The general was unable to bear the humiliation of defeat at the hands of the Chinese forces and the seemingly inglorious end to what was supposed to have been his greatest triumph. Nor could he admit he had been wrong about the Chinese intervention in the first place. Therefore, in his mind, the only way to restore both his reputation and his own skewed version of reality was to punish China for its intervention in Korea.
To get MacArthur’s way, his headquarters “launched a propaganda campaign of doom-laden pessimism,” writes Max Hastings in his book “The Korean War.” The general began arguing that victory against the Chinese military required the U.S. Air Force to bomb Chinese cities and the U.S. Navy to blockade the Chinese coast. He even hinted heavily at the use of the atomic bomb during interviews with journalists.
But the Truman administration and Pentagon had very good reason to avoid attacking China directly. They feared that committing the overstretched U.S. military to a broader conflict with China would leave Western Europe and other regions open to Soviet aggression. Omar Bradley, one of the leading U.S. generals in the European theater of World War II and chairman of the Pentagon’s Joint Chiefs of Staff during the Korean War, later told a Congressional hearing that an expanded war with China would be “the wrong war, at the wrong place, at the wrong time, and with the wrong enemy.”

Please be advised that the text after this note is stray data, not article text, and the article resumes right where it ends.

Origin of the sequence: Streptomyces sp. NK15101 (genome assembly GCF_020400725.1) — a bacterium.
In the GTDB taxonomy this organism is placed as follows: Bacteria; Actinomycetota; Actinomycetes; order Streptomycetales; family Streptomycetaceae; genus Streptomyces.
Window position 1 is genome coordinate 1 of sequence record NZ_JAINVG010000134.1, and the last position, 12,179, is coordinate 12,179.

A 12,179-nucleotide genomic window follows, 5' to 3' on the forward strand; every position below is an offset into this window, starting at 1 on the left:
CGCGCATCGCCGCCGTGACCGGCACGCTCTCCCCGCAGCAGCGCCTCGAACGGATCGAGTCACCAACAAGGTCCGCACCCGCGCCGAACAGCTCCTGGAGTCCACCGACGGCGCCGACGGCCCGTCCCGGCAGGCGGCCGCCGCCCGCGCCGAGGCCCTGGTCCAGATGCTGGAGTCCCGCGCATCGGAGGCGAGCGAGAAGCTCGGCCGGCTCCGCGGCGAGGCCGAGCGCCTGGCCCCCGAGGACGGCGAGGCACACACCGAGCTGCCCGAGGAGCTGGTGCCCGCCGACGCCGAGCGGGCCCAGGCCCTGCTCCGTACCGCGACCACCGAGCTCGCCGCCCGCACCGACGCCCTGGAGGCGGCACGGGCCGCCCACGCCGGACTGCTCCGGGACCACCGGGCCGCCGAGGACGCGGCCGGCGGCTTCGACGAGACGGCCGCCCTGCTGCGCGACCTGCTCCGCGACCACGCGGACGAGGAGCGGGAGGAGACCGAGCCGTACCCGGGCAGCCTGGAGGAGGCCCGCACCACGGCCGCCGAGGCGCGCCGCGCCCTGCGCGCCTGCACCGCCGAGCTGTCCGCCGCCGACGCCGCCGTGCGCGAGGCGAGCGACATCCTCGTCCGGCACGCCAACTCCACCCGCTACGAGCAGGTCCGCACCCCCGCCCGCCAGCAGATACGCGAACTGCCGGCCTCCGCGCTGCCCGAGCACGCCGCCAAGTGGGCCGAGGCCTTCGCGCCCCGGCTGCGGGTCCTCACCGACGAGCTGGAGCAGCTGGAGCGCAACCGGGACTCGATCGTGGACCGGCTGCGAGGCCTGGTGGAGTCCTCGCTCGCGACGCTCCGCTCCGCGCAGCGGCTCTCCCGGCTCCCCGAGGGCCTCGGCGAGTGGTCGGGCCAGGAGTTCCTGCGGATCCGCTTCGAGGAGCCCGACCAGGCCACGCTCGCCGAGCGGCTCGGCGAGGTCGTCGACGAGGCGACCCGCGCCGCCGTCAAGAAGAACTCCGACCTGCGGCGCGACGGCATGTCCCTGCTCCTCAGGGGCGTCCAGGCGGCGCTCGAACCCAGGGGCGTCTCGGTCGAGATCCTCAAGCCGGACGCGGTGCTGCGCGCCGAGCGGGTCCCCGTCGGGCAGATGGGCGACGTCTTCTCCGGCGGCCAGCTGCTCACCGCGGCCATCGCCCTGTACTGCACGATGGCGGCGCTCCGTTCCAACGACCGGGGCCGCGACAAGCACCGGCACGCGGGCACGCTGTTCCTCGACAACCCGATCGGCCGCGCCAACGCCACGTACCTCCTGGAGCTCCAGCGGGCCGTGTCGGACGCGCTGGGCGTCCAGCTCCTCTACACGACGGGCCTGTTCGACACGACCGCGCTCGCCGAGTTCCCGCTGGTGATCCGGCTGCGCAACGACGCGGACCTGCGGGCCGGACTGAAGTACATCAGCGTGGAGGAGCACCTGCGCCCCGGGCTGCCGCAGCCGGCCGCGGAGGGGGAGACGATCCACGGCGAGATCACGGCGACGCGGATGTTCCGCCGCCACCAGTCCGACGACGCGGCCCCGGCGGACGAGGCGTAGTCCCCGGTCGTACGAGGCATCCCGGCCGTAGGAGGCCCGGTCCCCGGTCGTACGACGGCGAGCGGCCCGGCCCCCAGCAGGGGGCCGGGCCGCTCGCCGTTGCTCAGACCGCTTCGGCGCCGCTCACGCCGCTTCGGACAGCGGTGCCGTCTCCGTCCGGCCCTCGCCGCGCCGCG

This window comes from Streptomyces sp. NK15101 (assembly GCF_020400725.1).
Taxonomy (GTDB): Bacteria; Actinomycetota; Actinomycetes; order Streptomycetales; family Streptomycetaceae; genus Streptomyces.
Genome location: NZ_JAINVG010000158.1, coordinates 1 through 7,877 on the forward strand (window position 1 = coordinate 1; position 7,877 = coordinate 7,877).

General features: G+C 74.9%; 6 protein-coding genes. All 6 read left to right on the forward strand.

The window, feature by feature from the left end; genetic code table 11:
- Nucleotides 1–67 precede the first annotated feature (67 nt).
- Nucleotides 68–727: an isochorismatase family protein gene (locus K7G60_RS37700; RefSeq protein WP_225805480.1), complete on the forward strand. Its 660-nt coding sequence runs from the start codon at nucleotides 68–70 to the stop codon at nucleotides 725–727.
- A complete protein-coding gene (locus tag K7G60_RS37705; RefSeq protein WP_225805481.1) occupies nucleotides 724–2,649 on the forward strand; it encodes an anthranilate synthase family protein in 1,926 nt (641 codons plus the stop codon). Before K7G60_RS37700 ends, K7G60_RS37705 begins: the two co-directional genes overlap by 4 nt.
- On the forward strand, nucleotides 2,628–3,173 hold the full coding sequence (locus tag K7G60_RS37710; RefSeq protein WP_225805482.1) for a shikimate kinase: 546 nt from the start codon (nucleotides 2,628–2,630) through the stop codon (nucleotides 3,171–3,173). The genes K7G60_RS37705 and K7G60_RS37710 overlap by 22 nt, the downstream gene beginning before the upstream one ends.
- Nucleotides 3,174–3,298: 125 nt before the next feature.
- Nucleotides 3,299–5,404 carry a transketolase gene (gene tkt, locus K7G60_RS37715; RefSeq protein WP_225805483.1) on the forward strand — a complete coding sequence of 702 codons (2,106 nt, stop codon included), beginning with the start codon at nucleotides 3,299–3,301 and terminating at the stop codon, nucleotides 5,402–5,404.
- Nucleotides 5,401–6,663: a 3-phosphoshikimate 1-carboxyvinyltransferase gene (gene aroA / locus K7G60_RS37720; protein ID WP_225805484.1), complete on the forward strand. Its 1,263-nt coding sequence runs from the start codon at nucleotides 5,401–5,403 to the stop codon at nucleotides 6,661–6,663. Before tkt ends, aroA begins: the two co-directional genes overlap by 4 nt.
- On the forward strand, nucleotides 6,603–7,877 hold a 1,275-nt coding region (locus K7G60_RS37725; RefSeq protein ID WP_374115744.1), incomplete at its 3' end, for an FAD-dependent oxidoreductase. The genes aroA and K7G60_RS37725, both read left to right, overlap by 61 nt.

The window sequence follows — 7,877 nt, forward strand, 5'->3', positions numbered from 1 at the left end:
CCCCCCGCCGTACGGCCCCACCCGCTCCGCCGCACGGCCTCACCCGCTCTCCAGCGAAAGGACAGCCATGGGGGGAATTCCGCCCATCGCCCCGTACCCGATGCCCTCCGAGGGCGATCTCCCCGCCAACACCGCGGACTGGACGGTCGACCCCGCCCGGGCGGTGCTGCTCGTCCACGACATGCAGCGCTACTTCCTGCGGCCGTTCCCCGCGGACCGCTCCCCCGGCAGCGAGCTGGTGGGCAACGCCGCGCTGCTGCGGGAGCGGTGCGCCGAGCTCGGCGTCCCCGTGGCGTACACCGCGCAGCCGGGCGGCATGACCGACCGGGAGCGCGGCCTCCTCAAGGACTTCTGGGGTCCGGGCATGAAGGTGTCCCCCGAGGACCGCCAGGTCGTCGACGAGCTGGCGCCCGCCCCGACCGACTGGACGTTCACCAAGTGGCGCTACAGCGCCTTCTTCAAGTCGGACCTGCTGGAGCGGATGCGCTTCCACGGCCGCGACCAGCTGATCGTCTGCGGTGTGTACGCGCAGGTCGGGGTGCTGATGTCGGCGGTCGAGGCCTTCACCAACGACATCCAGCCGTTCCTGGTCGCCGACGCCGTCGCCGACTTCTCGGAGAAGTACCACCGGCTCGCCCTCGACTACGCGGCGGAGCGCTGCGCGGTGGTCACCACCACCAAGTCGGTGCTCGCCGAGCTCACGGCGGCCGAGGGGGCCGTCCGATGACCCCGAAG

Bradley also wrote of MacArthur’s “brilliant but brittle mind” snapping when he realized his superiors would not allow him to broaden the war to China. He described MacArthur’s mindset as follows:
The only possible means left to MacArthur to regain his lost pride and military reputation was now to inflict an overwhelming defeat on those Red Chinese generals who had made a fool of him. In order to do this he was perfectly willing to propel us into an all-out war with Red China and possibly with the Soviet Union, igniting World War III, and a nuclear holocaust.
President Truman finally fired MacArthur when the general began actively sabotaging U.S. diplomatic efforts to negotiate a ceasefire in Korea. The general had crossed one line too many after repeatedly disobeying both his commander in chief and his Pentagon superiors. “He was trying to influence policy,” Fehrenbach writes in “This Kind of War.” “Under the Constitution of the United States, no soldier has that privilege.”
His hunger for fame fed presidential ambitions. MacArthur’s attraction to the limelight led him to consider running for president several times. The general’s conservative views, Halberstam writes, were shaped by the 19th century and very much disconnected from the progressive forces shaping the lives of millions of Americans in the 20th century. But that did not stop him from harboring hopes to become president and gain the greatest platform of all.